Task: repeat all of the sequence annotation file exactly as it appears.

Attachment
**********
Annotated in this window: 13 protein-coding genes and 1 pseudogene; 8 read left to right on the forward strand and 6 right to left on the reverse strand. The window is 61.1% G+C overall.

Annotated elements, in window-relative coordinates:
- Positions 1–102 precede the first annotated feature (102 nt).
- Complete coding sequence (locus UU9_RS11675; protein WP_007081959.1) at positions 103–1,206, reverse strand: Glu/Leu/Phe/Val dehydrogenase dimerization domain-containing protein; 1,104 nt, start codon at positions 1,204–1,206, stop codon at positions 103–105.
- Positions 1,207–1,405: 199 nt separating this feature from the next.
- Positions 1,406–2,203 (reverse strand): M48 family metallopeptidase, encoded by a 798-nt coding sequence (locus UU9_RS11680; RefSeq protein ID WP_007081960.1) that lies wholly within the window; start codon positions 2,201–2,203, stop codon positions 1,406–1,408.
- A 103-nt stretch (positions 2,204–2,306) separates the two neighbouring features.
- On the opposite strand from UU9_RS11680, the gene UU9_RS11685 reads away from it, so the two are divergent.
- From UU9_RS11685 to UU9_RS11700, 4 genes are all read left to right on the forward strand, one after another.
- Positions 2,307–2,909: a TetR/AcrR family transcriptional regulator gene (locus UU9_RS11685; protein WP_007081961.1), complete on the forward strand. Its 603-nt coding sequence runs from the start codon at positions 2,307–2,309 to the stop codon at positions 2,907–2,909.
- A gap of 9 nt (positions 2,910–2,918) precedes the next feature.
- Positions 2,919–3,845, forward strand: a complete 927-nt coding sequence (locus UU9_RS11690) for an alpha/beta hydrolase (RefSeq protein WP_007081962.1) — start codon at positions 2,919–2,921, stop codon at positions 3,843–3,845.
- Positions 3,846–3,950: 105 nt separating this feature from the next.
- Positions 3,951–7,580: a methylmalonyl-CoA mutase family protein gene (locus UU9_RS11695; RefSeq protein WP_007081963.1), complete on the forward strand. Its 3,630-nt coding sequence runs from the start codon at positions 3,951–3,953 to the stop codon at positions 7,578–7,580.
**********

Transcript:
Annotated in this window: 13 protein-coding genes and 1 pseudogene; 8 read left to right on the forward strand and 6 right to left on the reverse strand. The window is 61.1% G+C overall.

Annotated elements, in window-relative coordinates:
- Positions 1–102 precede the first annotated feature (102 nt).
- Complete coding sequence (locus UU9_RS11675; protein WP_007081959.1) at positions 103–1,206, reverse strand: Glu/Leu/Phe/Val dehydrogenase dimerization domain-containing protein; 1,104 nt, start codon at positions 1,204–1,206, stop codon at positions 103–105.
- Positions 1,207–1,405: 199 nt separating this feature from the next.
- Positions 1,406–2,203 (reverse strand): M48 family metallopeptidase, encoded by a 798-nt coding sequence (locus UU9_RS11680; RefSeq protein ID WP_007081960.1) that lies wholly within the window; start codon positions 2,201–2,203, stop codon positions 1,406–1,408.
- A 103-nt stretch (positions 2,204–2,306) separates the two neighbouring features.
- On the opposite strand from UU9_RS11680, the gene UU9_RS11685 reads away from it, so the two are divergent.
- From UU9_RS11685 to UU9_RS11700, 4 genes are all read left to right on the forward strand, one after another.
- Positions 2,307–2,909: a TetR/AcrR family transcriptional regulator gene (locus UU9_RS11685; protein WP_007081961.1), complete on the forward strand. Its 603-nt coding sequence runs from the start codon at positions 2,307–2,309 to the stop codon at positions 2,907–2,909.
- A gap of 9 nt (positions 2,910–2,918) precedes the next feature.
- Positions 2,919–3,845, forward strand: a complete 927-nt coding sequence (locus UU9_RS11690) for an alpha/beta hydrolase (RefSeq protein WP_007081962.1) — start codon at positions 2,919–2,921, stop codon at positions 3,843–3,845.
- Positions 3,846–3,950: 105 nt separating this feature from the next.
- Positions 3,951–7,580: a methylmalonyl-CoA mutase family protein gene (locus UU9_RS11695; RefSeq protein WP_007081963.1), complete on the forward strand. Its 3,630-nt coding sequence runs from the start codon at positions 3,951–3,953 to the stop codon at positions 7,578–7,580.